The Belgian Gaming Commission (BGC) has introduced a €500 monthly deposit for iGaming activities.
This restriction will remain in effect until the country’s Covid-19 lockdown has ended.
Belgium’s gambling regulator has also advised players on how they can avoid using online gambling as a means of keeping themselves occupied while isolating.
New spending caps
While players are unable to increase their spending cap, they do have the option to decrease it further if needs be. This can be raised back up to a higher limit – again capped at €500 – at a later date. However, these changes will only be implemented three days after the request. This is so that the user isn’t put in a harmful position.
Last week, the BGC issued advice for people in lockdown. In this, it said the following.
“While gambling has never been the solution to any problem, the current situation could see people spending more time on the internet especially on gaming sites.In addition, many people lose social control because they are alone at home.
“Therefore, there is a risk new players will become addicted or that existing players will sink further into addiction. It is of the utmost importance that the players, and in particular the vulnerable players, are not forgotten.”
The BGC also announced a change of leadership earlier this week. Taking over from Etienne Marique, former Brussels High Court judge Magali Clavie will become the commission’s new chair.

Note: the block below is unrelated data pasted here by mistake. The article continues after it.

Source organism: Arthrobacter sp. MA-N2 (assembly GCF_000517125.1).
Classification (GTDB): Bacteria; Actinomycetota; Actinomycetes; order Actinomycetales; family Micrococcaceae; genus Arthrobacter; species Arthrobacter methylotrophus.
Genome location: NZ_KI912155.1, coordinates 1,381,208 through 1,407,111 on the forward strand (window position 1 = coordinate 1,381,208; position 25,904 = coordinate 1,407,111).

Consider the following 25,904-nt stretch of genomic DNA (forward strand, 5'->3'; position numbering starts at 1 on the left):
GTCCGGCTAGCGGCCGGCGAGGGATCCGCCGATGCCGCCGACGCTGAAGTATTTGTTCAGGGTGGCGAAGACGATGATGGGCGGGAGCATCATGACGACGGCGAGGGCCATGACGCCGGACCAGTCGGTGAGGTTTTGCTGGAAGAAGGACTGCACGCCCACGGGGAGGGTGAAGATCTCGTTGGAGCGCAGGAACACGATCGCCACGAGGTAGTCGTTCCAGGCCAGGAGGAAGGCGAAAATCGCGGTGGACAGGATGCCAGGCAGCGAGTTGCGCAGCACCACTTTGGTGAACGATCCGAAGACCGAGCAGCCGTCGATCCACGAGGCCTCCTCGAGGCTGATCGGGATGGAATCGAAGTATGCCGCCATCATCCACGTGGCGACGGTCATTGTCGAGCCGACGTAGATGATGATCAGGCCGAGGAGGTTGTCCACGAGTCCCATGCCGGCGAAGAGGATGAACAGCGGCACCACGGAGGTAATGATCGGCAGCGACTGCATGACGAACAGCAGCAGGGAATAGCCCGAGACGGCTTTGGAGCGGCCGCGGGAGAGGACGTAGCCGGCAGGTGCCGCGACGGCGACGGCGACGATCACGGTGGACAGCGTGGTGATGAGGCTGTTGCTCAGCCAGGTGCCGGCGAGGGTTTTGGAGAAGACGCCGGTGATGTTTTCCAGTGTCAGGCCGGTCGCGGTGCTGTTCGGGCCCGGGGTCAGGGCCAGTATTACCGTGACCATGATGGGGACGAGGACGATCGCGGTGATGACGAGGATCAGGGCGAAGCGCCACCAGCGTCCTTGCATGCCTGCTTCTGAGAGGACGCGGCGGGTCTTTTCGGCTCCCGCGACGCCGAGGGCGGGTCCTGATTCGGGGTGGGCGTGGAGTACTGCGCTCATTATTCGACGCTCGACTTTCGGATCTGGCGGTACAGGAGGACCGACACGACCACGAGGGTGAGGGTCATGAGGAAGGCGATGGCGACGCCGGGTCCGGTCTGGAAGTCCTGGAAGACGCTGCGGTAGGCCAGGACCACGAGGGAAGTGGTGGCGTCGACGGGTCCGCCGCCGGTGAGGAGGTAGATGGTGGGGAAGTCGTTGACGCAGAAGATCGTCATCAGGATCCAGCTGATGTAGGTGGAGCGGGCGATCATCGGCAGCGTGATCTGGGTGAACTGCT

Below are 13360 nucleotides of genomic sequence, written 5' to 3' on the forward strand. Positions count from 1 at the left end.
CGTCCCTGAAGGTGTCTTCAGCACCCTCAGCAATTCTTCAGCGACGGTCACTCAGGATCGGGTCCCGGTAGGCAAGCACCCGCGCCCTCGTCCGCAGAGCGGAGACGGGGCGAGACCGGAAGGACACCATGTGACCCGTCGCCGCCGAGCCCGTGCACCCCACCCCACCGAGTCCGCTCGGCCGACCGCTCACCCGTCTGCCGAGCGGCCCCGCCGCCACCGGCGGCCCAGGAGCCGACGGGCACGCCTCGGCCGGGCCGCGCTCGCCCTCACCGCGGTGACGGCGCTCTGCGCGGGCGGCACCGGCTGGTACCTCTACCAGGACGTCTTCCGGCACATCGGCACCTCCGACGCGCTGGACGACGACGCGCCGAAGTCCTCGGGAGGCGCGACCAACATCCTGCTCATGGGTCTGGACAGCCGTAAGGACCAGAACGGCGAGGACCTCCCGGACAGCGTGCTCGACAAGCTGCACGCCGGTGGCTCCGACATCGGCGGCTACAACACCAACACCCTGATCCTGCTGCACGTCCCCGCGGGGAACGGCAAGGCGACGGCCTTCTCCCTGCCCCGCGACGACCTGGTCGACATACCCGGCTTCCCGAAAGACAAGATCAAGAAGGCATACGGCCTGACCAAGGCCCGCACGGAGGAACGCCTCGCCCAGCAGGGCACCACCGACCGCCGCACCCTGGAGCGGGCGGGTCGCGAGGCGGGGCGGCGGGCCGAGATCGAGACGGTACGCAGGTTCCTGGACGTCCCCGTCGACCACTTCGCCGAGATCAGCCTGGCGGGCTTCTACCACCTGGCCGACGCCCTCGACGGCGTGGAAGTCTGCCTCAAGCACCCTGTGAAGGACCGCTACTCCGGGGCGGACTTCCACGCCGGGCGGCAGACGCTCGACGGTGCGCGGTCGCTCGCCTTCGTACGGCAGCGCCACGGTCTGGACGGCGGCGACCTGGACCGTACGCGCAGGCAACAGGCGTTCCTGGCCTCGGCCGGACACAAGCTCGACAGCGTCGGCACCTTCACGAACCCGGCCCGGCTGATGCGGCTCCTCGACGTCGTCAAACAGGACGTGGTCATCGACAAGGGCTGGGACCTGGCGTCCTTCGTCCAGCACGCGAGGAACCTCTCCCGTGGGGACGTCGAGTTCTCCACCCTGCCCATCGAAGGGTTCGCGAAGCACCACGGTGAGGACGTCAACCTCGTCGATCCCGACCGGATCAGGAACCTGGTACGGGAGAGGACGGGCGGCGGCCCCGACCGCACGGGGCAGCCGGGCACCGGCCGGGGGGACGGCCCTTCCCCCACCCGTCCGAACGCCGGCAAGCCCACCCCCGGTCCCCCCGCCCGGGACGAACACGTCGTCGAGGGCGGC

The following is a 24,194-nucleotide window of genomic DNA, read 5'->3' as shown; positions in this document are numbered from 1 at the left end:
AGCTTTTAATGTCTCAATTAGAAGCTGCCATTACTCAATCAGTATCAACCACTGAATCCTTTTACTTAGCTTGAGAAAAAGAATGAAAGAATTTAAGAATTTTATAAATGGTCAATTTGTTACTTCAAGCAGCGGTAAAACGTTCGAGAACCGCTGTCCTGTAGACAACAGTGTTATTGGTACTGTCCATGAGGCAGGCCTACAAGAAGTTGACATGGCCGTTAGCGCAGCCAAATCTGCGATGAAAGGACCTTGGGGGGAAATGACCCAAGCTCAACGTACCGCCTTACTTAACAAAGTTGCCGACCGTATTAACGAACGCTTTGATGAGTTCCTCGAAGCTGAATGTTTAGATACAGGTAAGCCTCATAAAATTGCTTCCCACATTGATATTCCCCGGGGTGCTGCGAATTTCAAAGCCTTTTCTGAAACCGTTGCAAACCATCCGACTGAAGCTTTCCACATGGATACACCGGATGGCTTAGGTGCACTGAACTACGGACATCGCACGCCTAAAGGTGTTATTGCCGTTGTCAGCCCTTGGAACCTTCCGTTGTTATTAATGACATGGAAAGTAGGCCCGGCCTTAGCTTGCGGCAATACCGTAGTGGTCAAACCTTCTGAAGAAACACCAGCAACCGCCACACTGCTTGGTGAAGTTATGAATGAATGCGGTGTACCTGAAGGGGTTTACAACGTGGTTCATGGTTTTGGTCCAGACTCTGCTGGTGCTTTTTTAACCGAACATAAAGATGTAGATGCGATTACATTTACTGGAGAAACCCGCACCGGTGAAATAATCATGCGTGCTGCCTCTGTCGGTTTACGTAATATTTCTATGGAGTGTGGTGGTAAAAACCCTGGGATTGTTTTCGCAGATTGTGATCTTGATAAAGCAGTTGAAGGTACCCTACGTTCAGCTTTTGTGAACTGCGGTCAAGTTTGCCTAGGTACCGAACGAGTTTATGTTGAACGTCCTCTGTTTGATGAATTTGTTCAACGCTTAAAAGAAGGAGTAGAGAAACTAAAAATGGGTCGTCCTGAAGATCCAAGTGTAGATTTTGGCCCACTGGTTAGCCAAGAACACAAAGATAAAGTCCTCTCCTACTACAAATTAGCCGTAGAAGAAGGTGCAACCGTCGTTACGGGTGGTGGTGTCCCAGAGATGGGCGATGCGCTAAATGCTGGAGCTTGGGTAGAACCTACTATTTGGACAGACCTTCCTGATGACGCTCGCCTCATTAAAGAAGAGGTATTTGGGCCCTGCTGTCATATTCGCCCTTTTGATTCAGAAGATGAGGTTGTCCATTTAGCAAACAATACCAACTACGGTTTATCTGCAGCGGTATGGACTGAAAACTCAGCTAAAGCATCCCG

Clavie has set out to move the regulator forward, with the aim of emphasising player safety. She also wants closer control of regulated gambling activities here.
Earlier this year, the regulator said that it will explore the possibility of stricter advertising regulations.
Belgian gambling activity limited to online
The lockdown of Belgium means that all land-based gambling outlets have shut their doors for now. Licensed selling points will remain closed until 19th April at least, in line with government advice.
For each month that the closure continues, retail operators will be allowed to ask for a tax break. This will be equal to one-twelfth of their annual fee.
Changes to lottery too
The country’s National Lottery has decided to adapt its rules to the current situation. Since the virus began to spread through Belgium, ticket sales have declined by 30%.
Newsagents will now earn commission on each ticket sold, as opposed to doing so for each week where this passes €100. To stop players from visiting shops on a regular basis, they can also make purchases for the next 10 draws.
Rather than the previous 20-week prize collection period, players now have an extra 10 weeks to collect their winnings. Moreover, wins over €100,000 in value no longer require a visit to the lottery’s headquarters. Instead, players will be visited by a representative to confirm that their ticket is genuine.